Protector of Prime Minister Wickremesinghe: the TNA received concessions from the Wickremesinghe government — the biggest one being the “Leader of the Opposition” post following the 2015 August general election, after having won only 16 out of 225 parliamentary seats. This was arranged despite the plea of a 54-member group led by Mahinda Rajapaksa to be recognised as the rightful opposition. The technical fact that this Rajapaksa-led faction contested under the United People’s Freedom Alliance (UPFA), whose leader President Maithripala Sirisena and 41 MPs supporting him were part of the governing coalition was utilised to dismiss their claim.

Consequently, the TNA enjoyed privileges including a disproportionate say in the Constitutional Council enacted by the 19th Amendment to the constitution, its appointments, and even an undeservingly long speaking time in parliamentary debates. In return, the TNA protected the Wickremesinghe government despite the promise Rajavarothiam Sampanthan, the then Leader of the Opposition, extended to the majority community that he would represent all citizens of Sri Lanka who opposed the sitting government.

The TNA’s crypto-ally relationship with the Wickremesinghe government did not sit well with the majority population, who voted against the ruling coalition during the 2018 February local government election. Much worse, the TNA was perceived to be actively supporting the indifferent attitude of the Wickremesinghe government towards national security, to the fury of the majority.

Inefficient in serving the needs of the constituents: the TNA had a golden opportunity to deliver much-needed development to its constituents as it assumed the power of the Northern Provincial Council (NPC) in 2013 and had a substantial say in the Eastern Provincial Council (EPC) upon the change in national government in 2015. As the ruling party of the NPC, it engaged in a constant tug-of-war over the separation of powers with the Governor and the national government, even after the 2015 election of a national government favourable to their cause. It lost sight of the significant work it could do through albeit the limited powers of the provincial council to uplift the standard of living of its constituents. Unfortunately, a massive proportion of the funds allocated to the provincial council by the central government had been returned without being utilised for productive public purposes.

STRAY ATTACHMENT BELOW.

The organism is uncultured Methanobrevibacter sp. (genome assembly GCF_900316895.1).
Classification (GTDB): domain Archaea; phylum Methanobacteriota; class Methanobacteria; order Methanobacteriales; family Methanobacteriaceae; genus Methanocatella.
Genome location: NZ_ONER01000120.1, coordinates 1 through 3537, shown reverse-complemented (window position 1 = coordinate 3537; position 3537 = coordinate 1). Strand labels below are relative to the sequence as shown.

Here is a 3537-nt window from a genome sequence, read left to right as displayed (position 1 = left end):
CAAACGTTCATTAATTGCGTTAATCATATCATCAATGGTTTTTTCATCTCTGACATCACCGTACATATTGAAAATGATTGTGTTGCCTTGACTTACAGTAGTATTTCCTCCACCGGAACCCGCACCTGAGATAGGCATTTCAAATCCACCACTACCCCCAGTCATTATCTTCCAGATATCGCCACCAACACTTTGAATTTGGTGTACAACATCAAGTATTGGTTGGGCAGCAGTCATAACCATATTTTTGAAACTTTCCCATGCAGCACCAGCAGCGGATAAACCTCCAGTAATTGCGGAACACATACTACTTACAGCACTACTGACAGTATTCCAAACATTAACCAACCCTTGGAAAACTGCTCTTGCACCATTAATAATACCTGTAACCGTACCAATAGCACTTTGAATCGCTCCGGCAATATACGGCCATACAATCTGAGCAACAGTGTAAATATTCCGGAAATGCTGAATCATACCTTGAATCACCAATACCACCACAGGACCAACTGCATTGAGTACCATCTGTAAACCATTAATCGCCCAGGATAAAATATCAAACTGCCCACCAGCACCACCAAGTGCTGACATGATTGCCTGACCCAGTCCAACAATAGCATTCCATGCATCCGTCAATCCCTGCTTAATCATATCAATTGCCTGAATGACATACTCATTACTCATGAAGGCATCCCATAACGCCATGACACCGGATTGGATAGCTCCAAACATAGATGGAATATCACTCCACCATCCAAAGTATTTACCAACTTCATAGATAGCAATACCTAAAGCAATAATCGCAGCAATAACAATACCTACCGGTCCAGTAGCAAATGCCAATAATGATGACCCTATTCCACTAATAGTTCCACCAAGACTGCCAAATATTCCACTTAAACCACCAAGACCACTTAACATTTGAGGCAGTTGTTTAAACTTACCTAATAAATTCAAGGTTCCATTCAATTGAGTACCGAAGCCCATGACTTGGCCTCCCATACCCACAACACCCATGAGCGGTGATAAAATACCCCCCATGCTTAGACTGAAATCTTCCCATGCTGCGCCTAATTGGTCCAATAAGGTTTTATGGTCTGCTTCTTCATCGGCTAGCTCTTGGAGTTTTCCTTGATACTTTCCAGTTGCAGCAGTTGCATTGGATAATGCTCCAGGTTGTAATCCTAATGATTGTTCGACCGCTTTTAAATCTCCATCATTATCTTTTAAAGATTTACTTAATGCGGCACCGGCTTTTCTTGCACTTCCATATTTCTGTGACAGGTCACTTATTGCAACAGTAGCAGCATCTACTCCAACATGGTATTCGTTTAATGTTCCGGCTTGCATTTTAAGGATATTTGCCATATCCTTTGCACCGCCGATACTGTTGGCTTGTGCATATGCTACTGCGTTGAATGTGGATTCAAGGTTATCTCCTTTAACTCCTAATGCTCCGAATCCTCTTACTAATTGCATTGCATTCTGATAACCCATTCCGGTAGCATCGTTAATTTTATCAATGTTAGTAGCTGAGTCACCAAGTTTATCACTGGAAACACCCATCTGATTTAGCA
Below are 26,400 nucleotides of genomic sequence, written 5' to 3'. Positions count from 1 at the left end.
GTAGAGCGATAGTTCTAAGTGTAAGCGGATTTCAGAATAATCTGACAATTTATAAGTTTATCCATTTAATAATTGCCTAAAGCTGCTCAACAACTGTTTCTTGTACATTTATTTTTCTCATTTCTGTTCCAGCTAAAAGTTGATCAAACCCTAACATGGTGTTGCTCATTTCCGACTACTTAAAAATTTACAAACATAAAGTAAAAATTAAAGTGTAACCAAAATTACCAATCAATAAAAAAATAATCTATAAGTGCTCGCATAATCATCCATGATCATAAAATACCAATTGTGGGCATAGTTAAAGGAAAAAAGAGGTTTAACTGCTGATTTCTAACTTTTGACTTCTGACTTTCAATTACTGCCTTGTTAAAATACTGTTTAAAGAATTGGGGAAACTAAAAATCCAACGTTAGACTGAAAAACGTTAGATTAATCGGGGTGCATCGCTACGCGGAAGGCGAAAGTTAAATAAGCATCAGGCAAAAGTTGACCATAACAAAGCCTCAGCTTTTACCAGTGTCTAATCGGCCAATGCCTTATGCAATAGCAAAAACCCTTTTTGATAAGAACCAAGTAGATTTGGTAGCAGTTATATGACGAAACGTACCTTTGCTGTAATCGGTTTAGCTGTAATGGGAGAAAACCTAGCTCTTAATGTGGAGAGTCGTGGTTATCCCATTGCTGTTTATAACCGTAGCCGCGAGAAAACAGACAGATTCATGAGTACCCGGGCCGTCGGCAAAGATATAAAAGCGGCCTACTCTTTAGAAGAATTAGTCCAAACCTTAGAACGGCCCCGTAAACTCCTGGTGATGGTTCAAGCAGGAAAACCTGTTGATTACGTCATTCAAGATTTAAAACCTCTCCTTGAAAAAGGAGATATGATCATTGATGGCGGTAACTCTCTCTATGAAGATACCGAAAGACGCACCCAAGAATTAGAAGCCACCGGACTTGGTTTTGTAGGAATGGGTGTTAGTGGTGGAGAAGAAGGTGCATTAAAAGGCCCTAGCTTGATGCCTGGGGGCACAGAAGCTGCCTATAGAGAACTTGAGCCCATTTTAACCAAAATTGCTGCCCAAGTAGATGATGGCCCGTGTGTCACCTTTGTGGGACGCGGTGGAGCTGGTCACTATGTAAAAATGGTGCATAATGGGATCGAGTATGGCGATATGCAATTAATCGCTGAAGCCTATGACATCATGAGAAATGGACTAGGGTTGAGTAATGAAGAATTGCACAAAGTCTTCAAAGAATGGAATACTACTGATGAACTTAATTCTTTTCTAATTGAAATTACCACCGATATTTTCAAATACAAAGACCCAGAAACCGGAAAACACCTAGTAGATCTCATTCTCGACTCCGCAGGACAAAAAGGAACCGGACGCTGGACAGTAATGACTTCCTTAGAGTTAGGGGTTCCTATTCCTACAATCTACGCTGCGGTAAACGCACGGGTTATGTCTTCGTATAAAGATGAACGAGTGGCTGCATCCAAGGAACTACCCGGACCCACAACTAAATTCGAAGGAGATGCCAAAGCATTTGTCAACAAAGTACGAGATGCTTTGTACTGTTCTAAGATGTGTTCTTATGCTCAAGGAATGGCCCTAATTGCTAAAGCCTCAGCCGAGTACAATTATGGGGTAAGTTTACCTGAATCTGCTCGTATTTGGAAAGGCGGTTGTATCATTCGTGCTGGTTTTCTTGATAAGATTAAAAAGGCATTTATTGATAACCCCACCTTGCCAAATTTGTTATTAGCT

Worse still, the TNA lost the purity of its mandate by the revelations of alleged corruption and wrongdoing against a couple of its Provincial Ministers, and accusations against the Chief Minister that he tried to cover up and downplay such allegations. The alliance was marred by constant infighting resulting in the eventual breakup with key personnel such as Arumugam Kandiah “Suresh” Premachandran, the leader of Eelam People’s Revolutionary Liberation Front (EPRLF), and C.V. Vigneshwaran, the former NPC Chief Minister.

Sections of the majority community including the civil society activists who had set an optimistic expectation of the TNA’s approach to governance — that it would uphold greater values of public service compared to the perceivably sub-standard politicians rampant in the Sinhala-majority areas — have been left dismayed by this dismal report card. The TNA’s behaviour has even reinforced the theory propagated by certain elements of the Sinhala Buddhist community that the well-being of the average Tamils is secondary to the need for the power of the Tamil elite who have historically exploited the caste-based divisions in their society for political benefits.

Trickery: Mr. Sumanthiran, on behalf of the TNA, meticulously contributed with his legal expertise to the drafting of the 19th Aamendment to the constitution in 2015 as well as the subsequent new constitution the Wickremesinghe government intended to adopt. Although he was officially not a member of the ruling coalition, he was a prominent public face of such constitutional reforms, with constant appearances in media to defend their content. This engagement provided an opportunity for the non-Tamil citizenry to assess the TNA’s motivations.